Over the weekend, Jamie Foxx spilled some pretty spoilery secrets about The Amazing Spider-Man 2 and a potential Sinister Six spin-off movie. Foxx plays the supervillain Electro in the upcoming superhero sequel, and it got me thinking about the comic book movie legacy of In Living Color, one of my favorite shows growing up.
The year was 1990. I was a shy, nerdy 10-year-old living in Newport News, Virginia. Like my origin post said, I was practically raised by television because my mother was constantly working. When I wasn’t watching horror shows like Tales from the Crypt, you could find me watching anything that would make me laugh. My favorites were sitcoms like The Fresh Prince of Bel Air and Family Matters. Since there were no Asians to look for on television, I turned to these shows to find any kind of cultural connection — and to laugh uncontrollably. And no other show made me laugh harder than In Living Color.
From the moment Keenan Ivory Wayans impersonated Mike Tyson on a “Love Connection” parody, I was hooked. For the next four years, I couldn’t wait to watch it every Sunday night. I appreciated everything about the show, but what was most important to me was that I could connect to it on a personal level. I loved that the show featured a talented cast of actors of color. Years earlier, The Cosby Show had changed the way that black families were viewed on television, and In Living Color was doing the same thing for sketch comedies as well. While Eddie Murphy might have been on Saturday Night Live during the early ‘80s, SNL was (and still is) mostly white. Keenan and his brother Damon took their show to a whole new level, proving that a cast of black comics could put together a ridiculously successful and funny sketch show.
Speaking of comics, I also loved the show because it often intersected with my love of comic book superheroes and other nerdy genres. (I know it isn’t Star Trek Week anymore, but this “Wrath of Farrakhan” sketch is pretty hilarious). My favorite superheroes at the time were X-Men‘s Beast and Storm, mainly because Beast was an intellectual and Storm was a badass female mutant of color. I always rooted for the underdogs and outsiders — like the X-Men — because I thought of myself as one too. Being half white and half Korean, I never felt fully accepted by either side, so I constantly lived my life in fear of rejection. I just wanted to be accepted, and not be judged for my appearance, or by the Cross Colours jeans that I wore. See, during the early ‘90s I was an awkward middle schooler who wore coke-rimmed glasses and thought a “cool” fashion statement was to rock a Chicago Bulls embossed turtleneck. Obviously, I was wrong.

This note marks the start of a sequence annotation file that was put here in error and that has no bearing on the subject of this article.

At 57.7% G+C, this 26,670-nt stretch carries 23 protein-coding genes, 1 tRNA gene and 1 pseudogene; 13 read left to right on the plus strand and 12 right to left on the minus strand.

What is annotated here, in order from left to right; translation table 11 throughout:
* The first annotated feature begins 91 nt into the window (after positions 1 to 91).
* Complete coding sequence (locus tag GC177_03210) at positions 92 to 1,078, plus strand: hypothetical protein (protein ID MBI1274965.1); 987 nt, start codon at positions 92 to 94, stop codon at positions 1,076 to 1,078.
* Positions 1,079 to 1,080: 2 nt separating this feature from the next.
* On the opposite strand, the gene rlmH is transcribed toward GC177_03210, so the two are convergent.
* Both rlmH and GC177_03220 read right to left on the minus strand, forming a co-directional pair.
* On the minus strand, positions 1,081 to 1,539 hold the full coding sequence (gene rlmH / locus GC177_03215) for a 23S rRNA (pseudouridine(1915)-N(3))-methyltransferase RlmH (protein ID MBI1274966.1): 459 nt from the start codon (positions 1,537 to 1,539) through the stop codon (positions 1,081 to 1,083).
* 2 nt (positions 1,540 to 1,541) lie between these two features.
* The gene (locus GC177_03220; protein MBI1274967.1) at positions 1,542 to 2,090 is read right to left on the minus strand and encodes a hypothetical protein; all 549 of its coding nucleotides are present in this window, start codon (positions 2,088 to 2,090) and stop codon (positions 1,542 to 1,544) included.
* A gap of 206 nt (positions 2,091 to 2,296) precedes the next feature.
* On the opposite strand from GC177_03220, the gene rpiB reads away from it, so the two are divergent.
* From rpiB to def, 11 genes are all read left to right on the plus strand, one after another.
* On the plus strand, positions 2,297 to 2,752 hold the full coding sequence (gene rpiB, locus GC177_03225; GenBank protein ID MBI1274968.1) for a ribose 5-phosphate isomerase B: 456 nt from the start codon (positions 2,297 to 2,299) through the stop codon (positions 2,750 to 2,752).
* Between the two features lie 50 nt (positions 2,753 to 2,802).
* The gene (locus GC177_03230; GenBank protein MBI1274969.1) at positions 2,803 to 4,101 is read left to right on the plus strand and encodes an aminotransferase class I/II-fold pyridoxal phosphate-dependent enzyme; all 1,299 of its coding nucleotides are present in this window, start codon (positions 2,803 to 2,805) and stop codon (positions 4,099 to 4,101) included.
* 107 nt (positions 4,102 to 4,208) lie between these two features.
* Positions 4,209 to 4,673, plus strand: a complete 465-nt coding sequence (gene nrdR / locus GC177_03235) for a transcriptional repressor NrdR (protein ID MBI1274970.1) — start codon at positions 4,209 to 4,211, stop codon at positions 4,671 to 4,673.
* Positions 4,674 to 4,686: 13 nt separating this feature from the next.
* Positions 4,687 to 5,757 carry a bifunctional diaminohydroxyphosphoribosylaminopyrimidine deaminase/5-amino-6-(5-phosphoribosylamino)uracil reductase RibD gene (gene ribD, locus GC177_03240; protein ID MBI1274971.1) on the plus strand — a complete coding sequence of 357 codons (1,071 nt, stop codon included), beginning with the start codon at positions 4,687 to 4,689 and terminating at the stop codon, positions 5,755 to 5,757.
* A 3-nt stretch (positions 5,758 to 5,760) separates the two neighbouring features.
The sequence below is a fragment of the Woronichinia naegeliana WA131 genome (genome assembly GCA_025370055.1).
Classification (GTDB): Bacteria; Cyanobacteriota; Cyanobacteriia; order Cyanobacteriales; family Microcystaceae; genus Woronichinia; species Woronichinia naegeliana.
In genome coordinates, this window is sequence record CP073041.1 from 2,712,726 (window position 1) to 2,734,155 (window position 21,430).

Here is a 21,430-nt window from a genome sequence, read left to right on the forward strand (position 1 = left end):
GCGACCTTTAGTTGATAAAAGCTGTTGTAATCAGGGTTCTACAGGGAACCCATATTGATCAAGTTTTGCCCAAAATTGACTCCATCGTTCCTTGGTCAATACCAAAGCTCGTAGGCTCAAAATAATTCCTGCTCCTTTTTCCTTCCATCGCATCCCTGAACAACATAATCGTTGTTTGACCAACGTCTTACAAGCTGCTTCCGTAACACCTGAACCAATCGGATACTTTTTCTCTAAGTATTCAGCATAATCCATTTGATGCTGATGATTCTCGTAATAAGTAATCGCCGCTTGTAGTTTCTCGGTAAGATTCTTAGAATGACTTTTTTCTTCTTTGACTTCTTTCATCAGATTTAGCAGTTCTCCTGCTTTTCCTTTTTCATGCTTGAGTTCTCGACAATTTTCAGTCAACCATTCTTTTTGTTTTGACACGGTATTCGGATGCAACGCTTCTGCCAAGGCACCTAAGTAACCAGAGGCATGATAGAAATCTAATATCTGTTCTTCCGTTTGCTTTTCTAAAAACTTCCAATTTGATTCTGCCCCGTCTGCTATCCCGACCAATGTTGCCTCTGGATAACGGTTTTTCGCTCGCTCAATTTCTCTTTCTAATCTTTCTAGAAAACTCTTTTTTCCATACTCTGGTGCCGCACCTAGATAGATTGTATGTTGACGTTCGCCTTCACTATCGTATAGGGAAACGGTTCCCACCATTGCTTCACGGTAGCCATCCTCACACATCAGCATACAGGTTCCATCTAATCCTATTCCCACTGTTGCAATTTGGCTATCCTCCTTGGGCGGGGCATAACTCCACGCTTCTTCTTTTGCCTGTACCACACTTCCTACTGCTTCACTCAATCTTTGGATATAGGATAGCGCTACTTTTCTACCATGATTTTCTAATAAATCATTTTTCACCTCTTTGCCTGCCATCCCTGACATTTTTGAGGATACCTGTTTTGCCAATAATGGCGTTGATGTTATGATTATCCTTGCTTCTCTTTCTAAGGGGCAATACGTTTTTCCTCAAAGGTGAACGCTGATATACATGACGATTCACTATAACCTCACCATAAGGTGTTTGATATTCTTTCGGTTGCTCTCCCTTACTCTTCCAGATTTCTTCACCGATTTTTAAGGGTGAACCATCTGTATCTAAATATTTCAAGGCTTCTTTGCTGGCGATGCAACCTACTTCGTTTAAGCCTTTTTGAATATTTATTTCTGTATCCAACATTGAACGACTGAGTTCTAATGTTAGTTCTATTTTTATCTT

All that being said, when Damon Wayans first appeared as Handi-Man, the disabled superhero whose motto is “Never underestimate the powers of the handicapped,” I was ecstatic (just like I was with the Mike Tyson sketch). Some people were offended by the offhanded humor of the sketch — as a lot of people were with all of the sketches on the show — but I saw the character as a symbol of empowerment. People with disabilities are often pictured as helpless, and they’re never seen as heroes. But here you had a person who was black and disabled fighting crime and kicking ass, and he’s making you laugh at the same time! I loved Handi-Man, and apparently so did Gary Norris Gray, who wrote about the character’s importance in Gibbs Magazine.
I remained a dedicated fan until the show’s last episode in 1994. It was devastating to no longer see characters like Wanda, Vera de Milo, Anton Jackson and The Brothers Brothers every Sunday night. I was going to miss them because they all played a big part in shaping my crazy sense of humor during adolescence. But luckily for me, just as the show was coming to an end, some of my favorite cast members would be debuting themselves as superheroes on the big screen.
That same year Damon Wayans and David Alan Grier teamed up for the superhero parody Blankman. Instead of Wayans playing a disabled superhero, this time he was an extremely nerdy one. (So of course I loved him!) Wayans’ portrayal of Darryl/Blankman was innocent and heartwarming, and Grier as Darryl’s skeptical older brother/sidekick, was hilarious. Plus, Robin Givens (who the show had parodied in that first sketch I mentioned — seriously, I loved that Tyson sketch) played the love interest. Blankman is still one of the only examples of a superhero film where people of color are the main characters and not just supporting players.